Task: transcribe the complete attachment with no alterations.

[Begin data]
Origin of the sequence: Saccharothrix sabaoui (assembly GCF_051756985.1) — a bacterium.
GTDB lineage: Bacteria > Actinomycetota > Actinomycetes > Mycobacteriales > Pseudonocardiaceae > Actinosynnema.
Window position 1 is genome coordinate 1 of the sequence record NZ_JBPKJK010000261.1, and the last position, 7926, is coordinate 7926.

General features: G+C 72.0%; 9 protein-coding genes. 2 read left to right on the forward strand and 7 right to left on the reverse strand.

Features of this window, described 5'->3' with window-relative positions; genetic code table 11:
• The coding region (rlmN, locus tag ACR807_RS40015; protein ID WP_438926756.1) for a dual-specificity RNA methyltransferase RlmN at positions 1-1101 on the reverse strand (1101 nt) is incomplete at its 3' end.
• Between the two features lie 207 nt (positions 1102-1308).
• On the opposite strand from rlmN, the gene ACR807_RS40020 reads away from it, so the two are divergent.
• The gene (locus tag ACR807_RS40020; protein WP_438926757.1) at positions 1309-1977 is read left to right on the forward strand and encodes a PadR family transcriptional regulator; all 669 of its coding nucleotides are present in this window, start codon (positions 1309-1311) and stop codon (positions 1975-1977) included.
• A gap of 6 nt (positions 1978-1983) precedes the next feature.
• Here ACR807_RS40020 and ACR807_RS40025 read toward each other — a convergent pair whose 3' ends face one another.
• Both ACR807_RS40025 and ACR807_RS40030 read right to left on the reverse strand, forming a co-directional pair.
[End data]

Origin of the sequence: Saccharothrix sabaoui (assembly GCF_051756985.1) — a bacterium.
GTDB lineage: Bacteria > Actinomycetota > Actinomycetes > Mycobacteriales > Pseudonocardiaceae > Actinosynnema.
Window position 1 is genome coordinate 1 of the sequence record NZ_JBPKJK010000261.1, and the last position, 7926, is coordinate 7926.

General features: G+C 72.0%; 9 protein-coding genes. 2 read left to right on the forward strand and 7 right to left on the reverse strand.

Features of this window, described 5'->3' with window-relative positions; genetic code table 11:
• The coding region (rlmN, locus tag ACR807_RS40015; protein ID WP_438926756.1) for a dual-specificity RNA methyltransferase RlmN at positions 1-1101 on the reverse strand (1101 nt) is incomplete at its 3' end.
• Between the two features lie 207 nt (positions 1102-1308).
• On the opposite strand from rlmN, the gene ACR807_RS40020 reads away from it, so the two are divergent.
• The gene (locus tag ACR807_RS40020; protein WP_438926757.1) at positions 1309-1977 is read left to right on the forward strand and encodes a PadR family transcriptional regulator; all 669 of its coding nucleotides are present in this window, start codon (positions 1309-1311) and stop codon (positions 1975-1977) included.
• A gap of 6 nt (positions 1978-1983) precedes the next feature.
• Here ACR807_RS40020 and ACR807_RS40025 read toward each other — a convergent pair whose 3' ends face one another.
• Both ACR807_RS40025 and ACR807_RS40030 read right to left on the reverse strand, forming a co-directional pair.